In diabetic keratopathy, weak adhesion of CECs as well as delayed wound healing can frequently be problematic. Several morphological changes that may cause loose adhesions in diabetic corneas include thickening of the basement membrane and decreased penetration of anchoring fibrils into the basement membrane [36]. In our study, increased expression of MMP-10 and weak staining of integrin α3 were observed in CECs, especially in the basal cells of galactose-fed rats. We suggest that enhanced expression of MMP-10 leads to degradation of the epithelial anchoring system. Actually, we previously showed that MMP-10 is capable of attenuating the adhesion of hCECs in vitro [27].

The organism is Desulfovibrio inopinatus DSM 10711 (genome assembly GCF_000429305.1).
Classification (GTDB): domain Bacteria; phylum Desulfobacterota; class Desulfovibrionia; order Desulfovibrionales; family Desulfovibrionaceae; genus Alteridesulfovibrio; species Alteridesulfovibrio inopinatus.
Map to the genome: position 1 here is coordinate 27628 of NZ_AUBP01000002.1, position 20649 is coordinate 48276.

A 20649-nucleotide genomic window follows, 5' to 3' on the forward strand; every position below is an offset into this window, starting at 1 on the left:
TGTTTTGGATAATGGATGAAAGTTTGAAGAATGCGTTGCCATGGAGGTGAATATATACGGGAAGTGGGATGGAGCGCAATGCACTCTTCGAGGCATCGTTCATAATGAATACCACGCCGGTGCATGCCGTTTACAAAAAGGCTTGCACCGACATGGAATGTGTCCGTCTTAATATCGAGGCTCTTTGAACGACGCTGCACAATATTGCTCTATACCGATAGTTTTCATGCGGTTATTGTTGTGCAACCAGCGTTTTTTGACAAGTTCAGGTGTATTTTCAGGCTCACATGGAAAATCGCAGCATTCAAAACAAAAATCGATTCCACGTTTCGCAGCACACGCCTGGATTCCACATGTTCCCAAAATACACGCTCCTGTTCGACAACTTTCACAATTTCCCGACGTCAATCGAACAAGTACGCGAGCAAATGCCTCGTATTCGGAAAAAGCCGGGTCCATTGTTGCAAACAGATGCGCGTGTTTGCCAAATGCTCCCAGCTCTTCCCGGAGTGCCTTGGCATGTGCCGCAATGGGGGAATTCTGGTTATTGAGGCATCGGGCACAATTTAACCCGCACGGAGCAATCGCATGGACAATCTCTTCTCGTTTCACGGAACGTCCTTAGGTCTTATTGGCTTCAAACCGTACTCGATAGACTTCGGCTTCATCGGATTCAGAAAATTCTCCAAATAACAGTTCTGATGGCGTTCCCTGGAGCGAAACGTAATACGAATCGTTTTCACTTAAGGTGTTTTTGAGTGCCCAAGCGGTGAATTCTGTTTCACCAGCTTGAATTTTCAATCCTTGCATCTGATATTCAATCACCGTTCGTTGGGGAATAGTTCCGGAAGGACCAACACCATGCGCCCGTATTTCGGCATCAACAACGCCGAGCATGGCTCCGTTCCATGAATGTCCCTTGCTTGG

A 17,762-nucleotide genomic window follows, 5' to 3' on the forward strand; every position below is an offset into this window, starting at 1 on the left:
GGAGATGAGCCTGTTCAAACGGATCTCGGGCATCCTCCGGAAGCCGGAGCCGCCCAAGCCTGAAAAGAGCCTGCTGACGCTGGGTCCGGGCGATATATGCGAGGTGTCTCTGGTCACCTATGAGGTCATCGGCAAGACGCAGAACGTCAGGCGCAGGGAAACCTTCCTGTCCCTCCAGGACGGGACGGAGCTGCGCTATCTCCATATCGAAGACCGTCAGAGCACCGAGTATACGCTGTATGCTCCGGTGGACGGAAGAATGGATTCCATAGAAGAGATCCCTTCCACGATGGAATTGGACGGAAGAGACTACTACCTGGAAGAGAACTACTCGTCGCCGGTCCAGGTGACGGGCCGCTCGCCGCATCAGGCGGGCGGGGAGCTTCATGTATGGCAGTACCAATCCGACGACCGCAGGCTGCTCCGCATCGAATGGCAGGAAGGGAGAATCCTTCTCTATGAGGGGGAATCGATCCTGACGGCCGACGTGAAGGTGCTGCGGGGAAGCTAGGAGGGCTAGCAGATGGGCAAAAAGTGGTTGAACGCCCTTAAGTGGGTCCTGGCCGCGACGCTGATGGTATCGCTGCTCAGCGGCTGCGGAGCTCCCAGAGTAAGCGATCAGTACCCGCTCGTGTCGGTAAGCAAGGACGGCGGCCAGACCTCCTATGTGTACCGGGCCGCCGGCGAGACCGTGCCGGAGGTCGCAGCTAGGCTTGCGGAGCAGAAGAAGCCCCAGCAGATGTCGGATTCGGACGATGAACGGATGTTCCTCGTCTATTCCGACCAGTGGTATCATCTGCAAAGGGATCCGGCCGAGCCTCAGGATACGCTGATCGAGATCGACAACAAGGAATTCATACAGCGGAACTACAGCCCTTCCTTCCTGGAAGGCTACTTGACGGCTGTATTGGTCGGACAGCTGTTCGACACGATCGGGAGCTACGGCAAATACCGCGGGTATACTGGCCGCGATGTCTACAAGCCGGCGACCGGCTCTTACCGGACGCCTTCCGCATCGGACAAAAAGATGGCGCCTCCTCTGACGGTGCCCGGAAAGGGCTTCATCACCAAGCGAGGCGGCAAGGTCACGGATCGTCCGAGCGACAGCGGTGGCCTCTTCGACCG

Based on our data, it is likely that the osmotic stress caused by increased AR activity was responsible for delayed wound healing of the corneal epithelium that is similar to diabetic keratopathy. However, it should be noted that a high glucose concentration also triggers other processes, including oxidative stress [10,11] and the production of AGEs [12-14]. It is probable that these mechanisms are also involved in the pathogenesis of abnormal corneal epithelium behavior. Interdisciplinary studies will be necessary to clarify the mechanisms underlying diabetic keratoepitheliopathy.